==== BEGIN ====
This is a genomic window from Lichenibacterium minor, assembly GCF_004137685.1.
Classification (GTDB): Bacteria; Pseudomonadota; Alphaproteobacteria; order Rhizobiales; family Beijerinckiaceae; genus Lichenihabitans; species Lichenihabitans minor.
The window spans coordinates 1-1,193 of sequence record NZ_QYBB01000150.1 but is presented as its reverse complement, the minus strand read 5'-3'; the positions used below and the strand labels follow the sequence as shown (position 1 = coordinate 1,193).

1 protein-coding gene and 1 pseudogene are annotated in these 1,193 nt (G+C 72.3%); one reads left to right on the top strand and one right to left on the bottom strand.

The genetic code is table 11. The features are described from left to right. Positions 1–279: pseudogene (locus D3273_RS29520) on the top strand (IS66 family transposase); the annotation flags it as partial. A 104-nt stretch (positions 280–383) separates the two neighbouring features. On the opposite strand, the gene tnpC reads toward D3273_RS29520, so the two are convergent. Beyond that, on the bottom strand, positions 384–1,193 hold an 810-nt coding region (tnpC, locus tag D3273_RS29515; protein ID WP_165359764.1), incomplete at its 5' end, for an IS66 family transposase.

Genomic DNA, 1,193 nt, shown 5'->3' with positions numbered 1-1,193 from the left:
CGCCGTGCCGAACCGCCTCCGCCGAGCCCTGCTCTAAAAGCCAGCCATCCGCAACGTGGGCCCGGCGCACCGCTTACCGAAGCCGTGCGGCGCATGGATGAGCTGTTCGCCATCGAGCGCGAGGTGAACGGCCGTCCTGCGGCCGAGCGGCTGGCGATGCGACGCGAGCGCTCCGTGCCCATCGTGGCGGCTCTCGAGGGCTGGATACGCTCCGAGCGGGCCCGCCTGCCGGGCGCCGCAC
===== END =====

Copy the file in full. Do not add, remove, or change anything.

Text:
This is a genomic window from Lichenibacterium minor, assembly GCF_004137685.1.
Classification (GTDB): Bacteria; Pseudomonadota; Alphaproteobacteria; order Rhizobiales; family Beijerinckiaceae; genus Lichenihabitans; species Lichenihabitans minor.
The window spans coordinates 1-1,193 of sequence record NZ_QYBB01000150.1 but is presented as its reverse complement, the minus strand read 5'-3'; the positions used below and the strand labels follow the sequence as shown (position 1 = coordinate 1,193).

1 protein-coding gene and 1 pseudogene are annotated in these 1,193 nt (G+C 72.3%); one reads left to right on the top strand and one right to left on the bottom strand.

The genetic code is table 11. The features are described from left to right. Positions 1–279: pseudogene (locus D3273_RS29520) on the top strand (IS66 family transposase); the annotation flags it as partial. A 104-nt stretch (positions 280–383) separates the two neighbouring features. On the opposite strand, the gene tnpC reads toward D3273_RS29520, so the two are convergent. Beyond that, on the bottom strand, positions 384–1,193 hold an 810-nt coding region (tnpC, locus tag D3273_RS29515; protein ID WP_165359764.1), incomplete at its 5' end, for an IS66 family transposase.

Genomic DNA, 1,193 nt, shown 5'->3' with positions numbered 1-1,193 from the left:
CGCCGTGCCGAACCGCCTCCGCCGAGCCCTGCTCTAAAAGCCAGCCATCCGCAACGTGGGCCCGGCGCACCGCTTACCGAAGCCGTGCGGCGCATGGATGAGCTGTTCGCCATCGAGCGCGAGGTGAACGGCCGTCCTGCGGCCGAGCGGCTGGCGATGCGACGCGAGCGCTCCGTGCCCATCGTGGCGGCTCTCGAGGGCTGGATACGCTCCGAGCGGGCCCGCCTGCCGGGCGCCGCAC